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Manners of articulation
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Clicks are speech sounds found as consonants in many languages of southern Africa, and in three languages of East Africa. Examples of these sounds familiar to English speakers are the tsk! tsk! (American English) or tut-tut (British English) used to express disapproval or pity, the tchick! used to spur on a horse, and the clip-clop! sound children make to imitate a horse trotting.

Technically, clicks are obstruents articulated with two closures (points of contact) in the mouth, one forward and one at the back. The pocket of air enclosed between is rarefied by a sucking action of the tongue (i.e. clicks have a velaric/lingual ingressive airstream mechanism). The forward closure is then released, producing what may be the loudest consonants in the language, although in some languages such as Hadza and Sandawe, clicks can be more subtle and may even be mistaken for ejective stops.


What clicks sound like

For several sound samples see articles bilabial clicks, dental clicks, alveolar clicks, lateral clicks, and palatal clicks.

There are five places of articulation at which click consonants occur. In IPA, a click is symbolized by placing the assigned symbol for the place of click articulation adjacent to a symbol for a nonclick sound at the rear place of articulation. The IPA symbols are used in writing most Khoisan languages, but Bantu languages such as Zulu typically use Latin c, x and q for dental, lateral, and alveolar clicks respectively.

  • The easiest clicks for English speakers are the dental clicks written with a single pipe, ǀ. They are all sharp (high-pitched) squeaky sounds made by sucking on the front teeth. A simple dental click is used in English to express pity or to shame someone, and sometimes to call an animal, and is written tsk! in American English, or tut-tut! in British English.
  • Next most familiar to English speakers are the lateral clicks written with a double pipe, ǁ. They are also squeaky sounds, though less sharp than ǀ, made by sucking on the molars on either side (or both sides) of the mouth. A simple lateral click is made in English to get a horse moving, and is conventionally written tchick!
  • Then there are the bilabial clicks, written with a bull's eye, ʘ. These are lip-smacking sounds, but without the pursing of the lips found in a kiss.

The above clicks sound like affricates, in that they involve a lot of friction. The other two families are more abrupt sounds that do not have this friction.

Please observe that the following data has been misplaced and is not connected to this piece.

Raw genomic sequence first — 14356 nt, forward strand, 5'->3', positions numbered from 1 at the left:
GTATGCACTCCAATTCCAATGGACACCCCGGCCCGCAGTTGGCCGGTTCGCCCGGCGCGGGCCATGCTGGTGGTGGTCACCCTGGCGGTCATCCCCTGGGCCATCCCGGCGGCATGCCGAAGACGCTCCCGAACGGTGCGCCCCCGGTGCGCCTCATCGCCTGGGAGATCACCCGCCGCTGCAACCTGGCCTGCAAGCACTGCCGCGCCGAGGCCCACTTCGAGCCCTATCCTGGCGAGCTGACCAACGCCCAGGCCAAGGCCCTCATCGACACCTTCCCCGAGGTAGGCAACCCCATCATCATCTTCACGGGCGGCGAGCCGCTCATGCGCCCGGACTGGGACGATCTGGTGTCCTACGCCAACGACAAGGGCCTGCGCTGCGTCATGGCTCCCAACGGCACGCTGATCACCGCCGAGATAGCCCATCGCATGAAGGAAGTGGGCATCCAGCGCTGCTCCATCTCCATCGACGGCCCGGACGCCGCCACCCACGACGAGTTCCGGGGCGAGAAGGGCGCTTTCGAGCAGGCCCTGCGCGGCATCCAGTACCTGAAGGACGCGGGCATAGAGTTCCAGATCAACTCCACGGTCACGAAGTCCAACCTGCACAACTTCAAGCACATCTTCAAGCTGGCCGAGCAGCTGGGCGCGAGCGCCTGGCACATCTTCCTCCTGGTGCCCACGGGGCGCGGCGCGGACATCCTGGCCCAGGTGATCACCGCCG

• With the alveolar clicks, written with an exclamation mark, ǃ, the tip of the tongue is pulled down abruptly and forcefully from the roof of the mouth, sometimes using a lot of jaw motion, and making a hollow pop! like a cork being pulled from an empty bottle. These sounds can be quite loud.
  • Finally, the palatal clicks, ǂ, are made with a flat tongue, and are softer popping sounds than the ǃ clicks.

Languages with clicks

Clicks occur in all three Khoisan language families of southern Africa, where they may be the most numerous consonants. To a lesser extent they are found in two groups of neighbouring Bantu languages which borrowed them, directly or indirectly, from Khoisan. In the southeast, in eastern South Africa, Swaziland, Lesotho, Zimbabwe, and southern Mozambique, they were adopted from a Tuu language or languages by the languages of the Nguni cluster (especially Zulu, Xhosa, and Phuthi, but also to a lesser extent Swazi and Ndebele), and spread from them in a reduced fashion to the Zulu-based pidgin Fanagalo, Sesotho, Tsonga, and Ronga, and more recently to Ndau and urban varieties of Pedi, where the spread of clicks is an ongoing process. The second point of transfer was near the Caprivi Strip and the Okavango River, where it was apparently the Yeyi language which borrowed the clicks from a West Kalihari Khoe language, and which in turn passed on a reduced click inventory to the neighboring Mbukushu, Kwangali, Gciriku, Kuhane, and Fwe languages in Angola, Namibia, Botswana, and Zambia.[1]

There are three minority languages in East Africa which use clicks: Sandawe and Hadza of Tanzania, as well as Dahalo, an endangered South Cushitic language of Kenya which has clicks in only a few dozen words. It is thought these may remain from an episode of language shift.

The only non-African language known to employ clicks as regular speech sounds is Damin, a ritual code used by speakers of Lardil in Australia. One of the clicks in Damin is actually an egressive click, using the tongue to compress the air in the mouth for an outward (egressive) "spurt".

The Southern African Khoisan languages only utilize root-initial clicks. Hadza, Sandawe, and several of the Bantu languages also allow syllable-initial clicks within roots, but in no known language does a click close a syllable or end a word.